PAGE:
For some centuries it has been the common teaching of theologians, widely publicised in catechisms, that the Mass, viewed as Sacrifice, has a quartet of purposes. It is a Sacrifice of praise and thanksgiving, propitiation and supplication. The grounds for making this claim are that these are the very aims of our Lord's own giving of himself at the first Easter. His death was an offering whereby he glorified the Father (thanksgiving and praise) in such a way as to secure pardon (propitiation) and help (supplication) for humankind. Precisely because the Mass-Sacrifice is, as Vatican II maintains, the perpetuation of the Sacrifice of the Cross, it can have no other ends than had the act performed on the Tree.
Appreciating that fact should discourage us from racing over what we might consider the "soft" and Protestantism-compatible theme of praise and thanksgiving in order to get as quickly as possible to the 'tough' and more distinctively Tridentine-sounding motifs of propitiation and supplication. Our doctrine is not that the Holy Eucharist is a "sacrifice of praise" in some vague sense equally applicable to any other worshipping activity and so perfectly acceptable to Reformation Christians. The Mass is a "sacrifice of praise" first and foremost in the sense in which Calvary was and because Calvary was.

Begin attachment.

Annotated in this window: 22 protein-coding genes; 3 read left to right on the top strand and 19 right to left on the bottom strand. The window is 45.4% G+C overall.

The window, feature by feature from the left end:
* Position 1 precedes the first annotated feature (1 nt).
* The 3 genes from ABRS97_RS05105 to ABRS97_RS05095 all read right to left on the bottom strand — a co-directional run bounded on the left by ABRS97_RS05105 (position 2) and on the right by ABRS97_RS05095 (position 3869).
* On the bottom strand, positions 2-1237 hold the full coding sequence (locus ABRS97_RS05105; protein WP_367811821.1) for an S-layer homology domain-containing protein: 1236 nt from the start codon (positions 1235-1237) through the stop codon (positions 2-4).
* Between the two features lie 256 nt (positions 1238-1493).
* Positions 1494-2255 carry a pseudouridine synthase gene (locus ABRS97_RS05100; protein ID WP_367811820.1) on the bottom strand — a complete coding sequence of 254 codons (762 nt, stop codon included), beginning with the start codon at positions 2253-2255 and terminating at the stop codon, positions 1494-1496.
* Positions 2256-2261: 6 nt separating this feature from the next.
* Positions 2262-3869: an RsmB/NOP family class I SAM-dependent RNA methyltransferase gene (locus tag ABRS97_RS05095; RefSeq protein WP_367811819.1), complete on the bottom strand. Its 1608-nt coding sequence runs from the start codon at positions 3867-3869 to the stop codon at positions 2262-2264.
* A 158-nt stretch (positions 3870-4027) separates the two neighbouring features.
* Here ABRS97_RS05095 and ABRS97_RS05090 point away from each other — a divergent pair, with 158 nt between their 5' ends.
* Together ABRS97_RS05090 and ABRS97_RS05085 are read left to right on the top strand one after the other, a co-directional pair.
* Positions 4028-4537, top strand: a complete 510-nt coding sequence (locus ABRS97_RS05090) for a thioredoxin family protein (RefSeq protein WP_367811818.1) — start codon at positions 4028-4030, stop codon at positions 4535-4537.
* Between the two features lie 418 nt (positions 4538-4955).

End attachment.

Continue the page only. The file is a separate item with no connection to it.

A good theology will seek to inter-relate the four ends of the Mass, as likewise the ends of the Atonement, in an integrated doctrine, and I doubt if a better one can be found than that for which the Sacrifice of the Lord is a "latreutic" Sacrifice, a Sacrifice of adoration in which the Son, invested with our nature, glorifies the Father in the Holy Spirit. It is through being its own unique offering of praise and thanksgiving, in the unmeasured donation of his dying, that the Son's Oblation as man wins for the human race super-abundant pardon and help. The proof that a theology of glorification provides the best way to inter-relate the ends of the Mass lies in the nature of the pardon and help we are to receive through the offering of this Sacrifice. We are to become not just reconciled sinners, in receipt of spiritual (and sometimes temporal) assistance. More than that, we are to become those who, in the words of the Vulgate translation of the Letter to the Ephesians (1:12) live for "the praise of his glory".
Friday, October 30, 2009
NLM: Fr. Aidan Nichols on Orientation (the actual exchange between Fr. Nichols, O.P. and Moyra Doorly: Is the SSPX right about the liturgy?)